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Timber-framed Construction

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The following range of design guides cover timber framed construction in various building classes, providing simple step-by-step guides to achieving BCA compliance.

WoodSolutions Design Guides have been developed to provide an authoritative source of information for design and construction professionals, the timber industry and other interested readers. Written by specialists, each guide aims to present the most up-to-date information to facilitate compliance with regulations including the National Construction Code (NCC).

Please Note:  Elements of the NCC may vary between states and local jurisdictions. Check with your local authorities if you are unsure.

Printed copies of most guides are available for purchase from SAI Global.

The guides are available for download at the base of this page. You must be a registered user to download documents – registration is fast and free.

 

1 Timber-framed Construction for Townhouse Buildings Class 1a

Timber-framed Construction for Townhouse Buildings Class 1a considers MRTFC (Multi-Residential Timber Framed Construction), a certified fire and sound rated timber construction system conforming with the requirements of the Building Code of Australia (BCA) for multi-residential buildings.

Specific areas of performance addressed within the guide include:

  • Insulation in walls between dwellings

  • Protection against the spread of fire both between dwellings and on external walls

  • Certified construction details for the BCA Deemed to Satisfy Provisions. Guidance beyond BCA minimum requirements is provided for those wanting to improve and upgrade sound performance.

CAD drawings of the relevant figures shown in the design guide are also available for download.

2 Timber-framed Construction for Multi-residential Buildings Class 2 & 3

Timber-framed Construction for Multi-residential Buildings Class 2 & 3 addresses compliance with BCA fire and sound performance requirements for Class 2 and Class 3 buildings by utilising MRTFC (Multi-Residential Timber Framed Construction), a system of fire-resisting timber-framed construction that complies with the BCA.

Specific areas of performance addressed within the guide include:

  • Sound insulation of wall, floor and ceiling elements relevant to sole occupancy units and surrounding construction

  • Fire-resisting construction of wall, floor and ceiling elements relevant to sole occupancy units and surrounding construction.

In addition, this guide provides assistance for those wanting to improve and upgrade sound performance beyond minimum BCA requirements, including low frequency impact sound, vibration induced sound and flanking noise.

CAD drawings of the relevant figures shown in the design guide are also available for download.

3 Timber-framed Construction for Commercial Buildings Classes 5, 6, 9a & 9b

Timber-framed Construction for Commercial Buildings Class 5, 6, 9a & 9b offers designers, specifiers, builders, code officials and certifying authorities a guide that demonstrates how timber framed construction can achieve targeted fire and sound performance requirements in the BCA for Class 5, 6, 9a and 9b buildings. It provides certified construction details that utilise the BCA Deemed to Satisfy Provisions, focussing specifically on fire-resisting construction of wall, floor and ceiling elements.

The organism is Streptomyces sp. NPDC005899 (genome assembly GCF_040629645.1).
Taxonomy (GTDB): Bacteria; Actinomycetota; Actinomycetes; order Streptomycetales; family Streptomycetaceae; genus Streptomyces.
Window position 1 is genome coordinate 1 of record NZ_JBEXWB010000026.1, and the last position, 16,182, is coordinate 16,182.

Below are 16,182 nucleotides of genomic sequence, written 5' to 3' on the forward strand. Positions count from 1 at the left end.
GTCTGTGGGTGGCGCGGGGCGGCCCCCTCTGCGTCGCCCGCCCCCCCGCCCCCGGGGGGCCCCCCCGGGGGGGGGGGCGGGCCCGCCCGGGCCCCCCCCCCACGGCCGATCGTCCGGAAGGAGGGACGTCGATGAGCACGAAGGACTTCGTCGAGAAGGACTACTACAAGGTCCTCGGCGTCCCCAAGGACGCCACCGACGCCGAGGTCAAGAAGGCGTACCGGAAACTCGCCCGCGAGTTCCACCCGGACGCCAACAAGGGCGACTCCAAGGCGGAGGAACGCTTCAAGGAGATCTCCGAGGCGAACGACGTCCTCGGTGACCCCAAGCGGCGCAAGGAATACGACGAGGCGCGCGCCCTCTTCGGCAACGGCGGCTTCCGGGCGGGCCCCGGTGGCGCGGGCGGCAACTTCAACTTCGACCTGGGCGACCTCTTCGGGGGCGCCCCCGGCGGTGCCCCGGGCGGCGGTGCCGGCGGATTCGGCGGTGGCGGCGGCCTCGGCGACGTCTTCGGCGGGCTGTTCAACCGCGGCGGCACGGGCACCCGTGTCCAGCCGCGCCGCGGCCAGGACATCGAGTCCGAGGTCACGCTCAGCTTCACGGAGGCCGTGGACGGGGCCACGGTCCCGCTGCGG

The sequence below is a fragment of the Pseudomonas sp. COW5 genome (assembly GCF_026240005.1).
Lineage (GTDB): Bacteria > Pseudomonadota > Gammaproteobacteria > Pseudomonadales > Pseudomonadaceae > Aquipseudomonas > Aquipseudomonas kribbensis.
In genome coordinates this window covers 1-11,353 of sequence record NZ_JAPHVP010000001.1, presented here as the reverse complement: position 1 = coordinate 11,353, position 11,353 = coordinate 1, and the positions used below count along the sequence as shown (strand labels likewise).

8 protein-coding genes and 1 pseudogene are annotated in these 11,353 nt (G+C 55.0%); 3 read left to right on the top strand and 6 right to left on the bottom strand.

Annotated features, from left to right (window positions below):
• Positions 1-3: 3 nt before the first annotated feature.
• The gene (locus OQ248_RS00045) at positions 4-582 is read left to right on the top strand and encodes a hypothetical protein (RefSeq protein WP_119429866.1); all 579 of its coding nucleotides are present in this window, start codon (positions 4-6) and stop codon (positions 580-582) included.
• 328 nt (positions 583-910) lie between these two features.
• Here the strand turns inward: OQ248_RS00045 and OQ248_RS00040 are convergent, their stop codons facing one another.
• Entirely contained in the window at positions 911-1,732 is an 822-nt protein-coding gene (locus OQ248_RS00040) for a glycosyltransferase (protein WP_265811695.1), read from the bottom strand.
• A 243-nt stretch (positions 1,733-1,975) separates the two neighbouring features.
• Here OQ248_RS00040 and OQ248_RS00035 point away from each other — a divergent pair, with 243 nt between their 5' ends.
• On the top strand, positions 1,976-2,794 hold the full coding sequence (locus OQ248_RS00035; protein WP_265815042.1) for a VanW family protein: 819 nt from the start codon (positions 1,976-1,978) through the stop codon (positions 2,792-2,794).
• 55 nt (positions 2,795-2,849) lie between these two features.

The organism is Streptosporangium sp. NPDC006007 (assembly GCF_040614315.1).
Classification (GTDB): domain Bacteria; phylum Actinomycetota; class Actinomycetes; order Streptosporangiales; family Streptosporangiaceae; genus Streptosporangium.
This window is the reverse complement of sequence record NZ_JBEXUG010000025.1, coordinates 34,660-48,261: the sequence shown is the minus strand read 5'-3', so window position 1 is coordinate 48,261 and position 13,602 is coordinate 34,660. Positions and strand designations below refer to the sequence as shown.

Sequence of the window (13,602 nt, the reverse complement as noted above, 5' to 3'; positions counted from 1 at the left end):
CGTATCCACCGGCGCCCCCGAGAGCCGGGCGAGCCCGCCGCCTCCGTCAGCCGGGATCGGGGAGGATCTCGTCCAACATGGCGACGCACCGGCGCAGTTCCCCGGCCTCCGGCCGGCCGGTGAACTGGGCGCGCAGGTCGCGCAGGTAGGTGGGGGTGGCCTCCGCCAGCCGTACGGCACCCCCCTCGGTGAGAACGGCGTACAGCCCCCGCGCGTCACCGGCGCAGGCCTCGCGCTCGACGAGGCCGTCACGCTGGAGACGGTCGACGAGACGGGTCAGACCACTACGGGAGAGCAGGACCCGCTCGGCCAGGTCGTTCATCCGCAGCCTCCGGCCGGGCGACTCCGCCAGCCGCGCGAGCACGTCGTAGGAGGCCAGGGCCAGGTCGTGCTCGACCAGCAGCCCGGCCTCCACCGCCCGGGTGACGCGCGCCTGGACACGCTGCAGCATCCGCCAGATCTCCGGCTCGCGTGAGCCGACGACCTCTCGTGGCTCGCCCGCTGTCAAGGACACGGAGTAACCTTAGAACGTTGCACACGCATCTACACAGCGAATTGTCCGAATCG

The guide includes:

  • High level BCA design issues

  • A guide to defining BCA fire-design requirements

  • Information on selecting fire-rated timber construction systems

CAD drawings of the relevant figures shown in the design guide are available for download at the base of this page.

6 Timber-framed Construction – Sacrificial Timber Construction Joint

The Building Code of Australia has a requirement that a construction joint is required to be fire resisting with respect to integrity and insulation. Solid timber has been researched and tested, and has been shown in some cases to provide equivalent or better performance than fire-resistant linings in these situations. It is mainly used where linings stop at junctions between walls, roofs, ceilings and floor elements, or where walls abut other walls.

Timber-framed Construction – Sacrificial Timber Construction Joint explains how to use sacrificial timber blocks to maintain a Fire Resistance Level. It includes thickness details, locations for sacrificial-timber blocks and other associated construction requirements. It provides standard details for common locations where timber sacrificial blocks can be used to form these construction joints in walls and floors for Fire Resistance Levels of 60/60/60 and 90/90/90.

11 Timber-framed Systems for External Noise

Whether managing sound transmission between dwellings or using timber's natural acoustic qualities to enhance a building, effectively managing sound is an important part of any building design. Timber-framed Systems for External Noise looks at the methods for reducing noise into buildings using lightweight timber-framed construction. The guide identifies the key issues to be considered when dealing with external noise using lightweight timber-framed construction, and considers acoustic performance, regulatory requirements and BCA compliance.

Other WoodSolutions resources relating to timber and acoustics include:

Acoustic considerations in construction – guidelines and resources to assist with compliance for the BCA sound insulation provisions.

Understanding sound transmission – by understanding sound transmission, adequate resistance to the passage of sound can be incorporated into building design.

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